Monday, 18 March 2013

Managerial Job Roles in the TV and Film Industry

My BTEC Media students and I are moving on to their second assignments on job roles in the TV and Film Industries and we started today by looking at managerial roles. We will later be looking at editorial, creative and technical job roles and the different working patterns that people find in the media industries.

There are many different job roles in the media industry. These include managerial, creative, editorial, technical, research, financial, organisational and administrative roles. This means there are numerous ways to progress in the media industry and opportunities to earn more and have more creative influence over the products that are created. There are a great many challenges that can face those who wish to work in the media industry. Many are employed on a freelance basis and are therefore continuously looking for work. It is a very competitive industry; with many people applying for the same jobs and those who keep their skills developing and up to date, as well as knowing how to market themselves and network effectively stand the best chance of success.

Management jobs are at the top of the career ladder for many people in the media industry. They require a person to be able to oversee the work of others who are below them in the structure of the company or organisation. It is essential that managers can communicate effectively with and motivate people to best achieve their goals. Examples of managerial jobs in the media industry are production managers, floor managers and location managers.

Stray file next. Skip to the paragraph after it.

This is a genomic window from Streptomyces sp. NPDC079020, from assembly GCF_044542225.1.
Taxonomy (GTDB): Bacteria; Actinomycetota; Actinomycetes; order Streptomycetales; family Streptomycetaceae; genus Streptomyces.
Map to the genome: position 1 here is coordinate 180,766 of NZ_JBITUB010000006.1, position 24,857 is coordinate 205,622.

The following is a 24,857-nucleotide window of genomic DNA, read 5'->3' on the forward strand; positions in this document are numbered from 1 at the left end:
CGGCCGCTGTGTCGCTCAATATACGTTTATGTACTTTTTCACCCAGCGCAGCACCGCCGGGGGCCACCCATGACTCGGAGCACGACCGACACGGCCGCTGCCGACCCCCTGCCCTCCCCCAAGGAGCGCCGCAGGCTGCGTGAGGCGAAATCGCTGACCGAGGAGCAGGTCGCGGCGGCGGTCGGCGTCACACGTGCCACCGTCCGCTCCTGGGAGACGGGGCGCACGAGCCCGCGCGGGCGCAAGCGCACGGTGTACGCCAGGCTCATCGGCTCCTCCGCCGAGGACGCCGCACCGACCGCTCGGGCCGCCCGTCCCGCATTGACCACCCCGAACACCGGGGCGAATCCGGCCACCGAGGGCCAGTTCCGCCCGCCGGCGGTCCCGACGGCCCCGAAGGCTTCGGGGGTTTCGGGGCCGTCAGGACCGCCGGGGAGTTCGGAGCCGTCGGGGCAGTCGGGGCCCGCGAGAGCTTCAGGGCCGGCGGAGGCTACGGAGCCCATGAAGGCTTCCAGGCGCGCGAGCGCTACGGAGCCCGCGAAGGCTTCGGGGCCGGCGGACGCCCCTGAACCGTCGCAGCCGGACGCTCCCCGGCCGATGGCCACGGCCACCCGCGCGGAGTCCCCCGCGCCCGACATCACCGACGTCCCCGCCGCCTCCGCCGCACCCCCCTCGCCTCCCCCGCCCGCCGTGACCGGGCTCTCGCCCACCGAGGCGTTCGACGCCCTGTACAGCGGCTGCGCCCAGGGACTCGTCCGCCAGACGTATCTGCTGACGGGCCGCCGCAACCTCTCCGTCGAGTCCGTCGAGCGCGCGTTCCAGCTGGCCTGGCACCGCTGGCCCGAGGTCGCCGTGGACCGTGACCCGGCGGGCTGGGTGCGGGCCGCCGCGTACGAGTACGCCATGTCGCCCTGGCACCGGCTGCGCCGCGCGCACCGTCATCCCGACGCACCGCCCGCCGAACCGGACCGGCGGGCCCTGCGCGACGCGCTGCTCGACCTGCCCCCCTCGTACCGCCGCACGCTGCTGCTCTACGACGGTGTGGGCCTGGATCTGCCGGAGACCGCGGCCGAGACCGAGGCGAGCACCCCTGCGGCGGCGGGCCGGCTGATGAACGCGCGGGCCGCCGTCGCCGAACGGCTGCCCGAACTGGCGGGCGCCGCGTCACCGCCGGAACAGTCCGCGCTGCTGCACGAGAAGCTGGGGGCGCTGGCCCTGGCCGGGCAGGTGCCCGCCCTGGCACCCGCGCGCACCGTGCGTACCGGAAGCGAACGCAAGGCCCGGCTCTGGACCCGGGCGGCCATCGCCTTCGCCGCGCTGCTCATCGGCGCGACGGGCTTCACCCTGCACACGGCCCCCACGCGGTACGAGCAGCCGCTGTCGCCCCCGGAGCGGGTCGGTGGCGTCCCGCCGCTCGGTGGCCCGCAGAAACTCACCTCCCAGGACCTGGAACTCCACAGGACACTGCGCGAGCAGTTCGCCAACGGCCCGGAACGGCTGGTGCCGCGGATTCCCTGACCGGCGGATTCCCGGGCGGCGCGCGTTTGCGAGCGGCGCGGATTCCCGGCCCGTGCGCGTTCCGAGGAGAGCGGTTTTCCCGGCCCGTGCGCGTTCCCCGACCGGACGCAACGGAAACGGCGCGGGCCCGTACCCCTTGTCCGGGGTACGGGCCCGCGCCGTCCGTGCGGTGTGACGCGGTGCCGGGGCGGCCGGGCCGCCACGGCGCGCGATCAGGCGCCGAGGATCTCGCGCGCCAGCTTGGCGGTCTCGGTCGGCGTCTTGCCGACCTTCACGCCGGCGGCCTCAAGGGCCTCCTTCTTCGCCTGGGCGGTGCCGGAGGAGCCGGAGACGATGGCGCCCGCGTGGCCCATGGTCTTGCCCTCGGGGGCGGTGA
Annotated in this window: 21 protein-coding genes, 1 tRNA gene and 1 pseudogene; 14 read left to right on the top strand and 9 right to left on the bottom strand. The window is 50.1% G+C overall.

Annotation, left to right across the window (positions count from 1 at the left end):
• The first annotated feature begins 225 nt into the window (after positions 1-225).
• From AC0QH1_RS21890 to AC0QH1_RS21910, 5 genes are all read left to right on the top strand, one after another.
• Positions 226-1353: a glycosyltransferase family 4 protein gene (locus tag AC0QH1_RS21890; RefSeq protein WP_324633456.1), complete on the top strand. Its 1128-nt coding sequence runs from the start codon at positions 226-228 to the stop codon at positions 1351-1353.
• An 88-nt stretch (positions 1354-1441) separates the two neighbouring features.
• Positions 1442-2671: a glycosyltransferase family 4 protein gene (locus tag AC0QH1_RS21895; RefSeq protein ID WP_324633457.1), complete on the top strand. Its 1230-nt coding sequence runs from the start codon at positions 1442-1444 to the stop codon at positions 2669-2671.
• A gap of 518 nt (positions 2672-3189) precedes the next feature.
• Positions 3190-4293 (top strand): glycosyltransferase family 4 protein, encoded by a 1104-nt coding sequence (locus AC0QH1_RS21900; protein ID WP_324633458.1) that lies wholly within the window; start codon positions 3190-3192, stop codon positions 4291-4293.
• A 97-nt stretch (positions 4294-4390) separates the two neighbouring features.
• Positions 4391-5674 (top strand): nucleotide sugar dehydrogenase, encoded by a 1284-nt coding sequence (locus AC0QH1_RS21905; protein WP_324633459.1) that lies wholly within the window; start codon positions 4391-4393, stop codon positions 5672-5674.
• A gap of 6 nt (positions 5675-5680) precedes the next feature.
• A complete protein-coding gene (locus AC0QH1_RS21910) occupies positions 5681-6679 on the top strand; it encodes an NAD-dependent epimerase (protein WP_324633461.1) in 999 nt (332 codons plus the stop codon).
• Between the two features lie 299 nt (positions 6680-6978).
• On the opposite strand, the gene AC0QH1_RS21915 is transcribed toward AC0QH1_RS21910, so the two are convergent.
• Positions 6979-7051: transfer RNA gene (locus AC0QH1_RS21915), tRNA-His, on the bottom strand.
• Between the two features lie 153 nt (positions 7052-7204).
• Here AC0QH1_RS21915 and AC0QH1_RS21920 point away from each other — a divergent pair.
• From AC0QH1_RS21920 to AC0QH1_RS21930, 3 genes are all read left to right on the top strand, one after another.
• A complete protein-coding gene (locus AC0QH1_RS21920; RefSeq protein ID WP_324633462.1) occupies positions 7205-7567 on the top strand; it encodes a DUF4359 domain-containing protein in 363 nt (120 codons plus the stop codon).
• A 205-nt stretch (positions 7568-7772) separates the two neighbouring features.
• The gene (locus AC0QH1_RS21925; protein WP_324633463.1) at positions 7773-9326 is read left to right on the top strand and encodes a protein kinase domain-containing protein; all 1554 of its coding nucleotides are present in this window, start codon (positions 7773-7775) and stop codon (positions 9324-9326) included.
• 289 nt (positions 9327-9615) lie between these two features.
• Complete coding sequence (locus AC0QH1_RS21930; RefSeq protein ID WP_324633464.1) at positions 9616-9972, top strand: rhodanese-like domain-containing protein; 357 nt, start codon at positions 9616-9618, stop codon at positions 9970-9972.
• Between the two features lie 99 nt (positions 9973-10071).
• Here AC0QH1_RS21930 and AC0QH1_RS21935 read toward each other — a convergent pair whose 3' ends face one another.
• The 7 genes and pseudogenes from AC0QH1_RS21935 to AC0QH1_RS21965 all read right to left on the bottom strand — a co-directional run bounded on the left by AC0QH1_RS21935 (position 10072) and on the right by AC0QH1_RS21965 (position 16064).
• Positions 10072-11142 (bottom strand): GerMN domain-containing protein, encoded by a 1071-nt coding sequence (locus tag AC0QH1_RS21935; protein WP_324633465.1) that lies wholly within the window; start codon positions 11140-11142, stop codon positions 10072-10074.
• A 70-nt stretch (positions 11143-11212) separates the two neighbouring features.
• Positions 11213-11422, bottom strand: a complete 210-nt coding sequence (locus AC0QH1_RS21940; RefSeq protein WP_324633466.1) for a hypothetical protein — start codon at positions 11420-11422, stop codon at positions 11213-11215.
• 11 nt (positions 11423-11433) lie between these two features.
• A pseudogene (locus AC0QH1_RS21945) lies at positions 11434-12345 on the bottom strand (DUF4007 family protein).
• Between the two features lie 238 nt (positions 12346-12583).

Production Managers are responsible for running a film or television production. They are positioned between the producers and the technical and creative crew on set. Their role is to ensure that efficient and economical ways are found to schedule shoots. They also have to ensure that crews, locations and technical equipment are found and paid for in order that the production runs smoothly. Production Managers must have excellent communication skills and be prepared to work very long hours, often under time pressure. They are often freelancers, contracted to work as long as the production lasts, but will be well paid.

Production Managers must have excellent planning, organisational and administrative skills. Their role is very business oriented so they must be good at communicating and negotiating. In order to become a production manager, a person must have a great deal of experience in the film industry. Often they will have been an Assistant Director or have worked as a Production Co-ordinator or Assistant Production Manager to Production Manager.

Lots of this information came from the incredibly helpful Creative Skillset website and in particular the section on Production Managers in film. Television Production Managers are similar but also there are many differences.

If any Production Managers happen to read this, please get in touch as I'd love to get a quote or even better, get you in to talk to my students!